noun (plural analogies)
- 1A comparison between two things, typically on the basis of their structure and for the purpose of explanation or clarification: an analogy between the workings of nature and those of human societies he interprets logical functions by analogy with machinesMore example sentences
- Between the taboo of ‘eating the dead’ and that of eating domestic animals, the analogy between relatives and animals is clear.
- There is a limited analogy between the relation of theology to religious discourse and the relation of logic to language.
- The analogy between outlawing gay marriage and interracial marriage won't withstand scrutiny.
- 1.1A correspondence or partial similarity: the syndrome is called deep dysgraphia because of its analogy to deep dyslexiaMore example sentences
- If there is any likeness at all between the machine and its embodied precursor, the closest analogy to that relationship might be between adults and the babies they once were.
- Incidentally, while this naturally brings up an analogy to the constitutional right to an abortion, the analogy is complex.
- The analogy to Gaiman isn't perfect, of course.
- 1.2A thing that is comparable to something else in significant respects: works of art were seen as an analogy for works of natureMore example sentences
- But Germany and Japan make poor analogies with respect to the contemporary Middle East.
- There is also Plato's idea of the state as an analogy for the soul.
- If the virtue of a function is to perform it well, the analogy of ‘rational activity’ makes clear that there is a plurality of virtues.
- 1.3 Logic A process of arguing from similarity in known respects to similarity in other respects.More example sentences
- If they are going to argue from analogy, then human's design things which are less complicated than themselves.
- This is the source of scepticism about other minds: how, given that the argument from analogy does not work, can I claim to be justified in believing that there are any minds other than my own in the universe?
- Attributing mental states to other people seems to depend on a shaky argument from analogy only because we are tempted to suppose that such states are directly accessible only to the person whose states they are.
- 1.4 Linguistics A process by which new words and inflections are created on the basis of regularities in the form of existing ones.More example sentences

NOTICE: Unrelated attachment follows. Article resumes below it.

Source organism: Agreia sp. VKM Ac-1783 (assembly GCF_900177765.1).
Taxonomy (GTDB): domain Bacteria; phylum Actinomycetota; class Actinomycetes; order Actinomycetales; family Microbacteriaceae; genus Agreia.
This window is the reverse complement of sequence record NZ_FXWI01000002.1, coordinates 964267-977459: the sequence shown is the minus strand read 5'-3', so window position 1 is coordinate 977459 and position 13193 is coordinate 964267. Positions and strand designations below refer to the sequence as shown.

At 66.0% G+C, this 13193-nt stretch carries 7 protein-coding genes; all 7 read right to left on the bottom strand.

- Processes of analogy have created coinages like petrodollar, psycho-warfare, microwave on such models as petrochemical, psychology, microscope.
- They are created in accordance with a schema - by analogy, as it were, with existing forms.
- Far from being proof of children's linguistic inadequacy, analogy is a demonstration of their mastery of the core rules of English morphology.
- 1.5 Biology The resemblance of function between organs that have a different evolutionary origin.More example sentences
- Finally, I think that Wright, who has written a good deal about evolution, is missing a basic evolutionary analogy.
- In drawing this analogy Darwin goes beyond denying the simultaneous creation of all species and calls into question the idea of classification as a whole.
- Indeed, if Darwin's analogy proves anything, it shows the need for intelligent intervention to produce new life forms.
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- What counts in analogical comparison is, within limits, inherently contestable.
- As a universal spam blocking tool Spam Blocker possesses indefeasible advantages compared to analogical applications.
- Is there just one concept that corresponds to an analogical term, or is there a sequence of concepts?
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- In order to determine the moral status of the biological artifact produced by altered nuclear transfer, we need to find an analogically similar entity with a matching ‘fact pattern’.
- Content can be matched to therapy issues analogically as well as concretely.
- His books The Changing Workplace and The New Office speak of embracing new digital technologies and potentially rethinking the office analogically as hives, dens, cells, and clubs.
late Middle English (in the sense 'appropriateness, correspondence'): from French analogie, Latin analogia 'proportion', from Greek, from analogos 'proportionate'.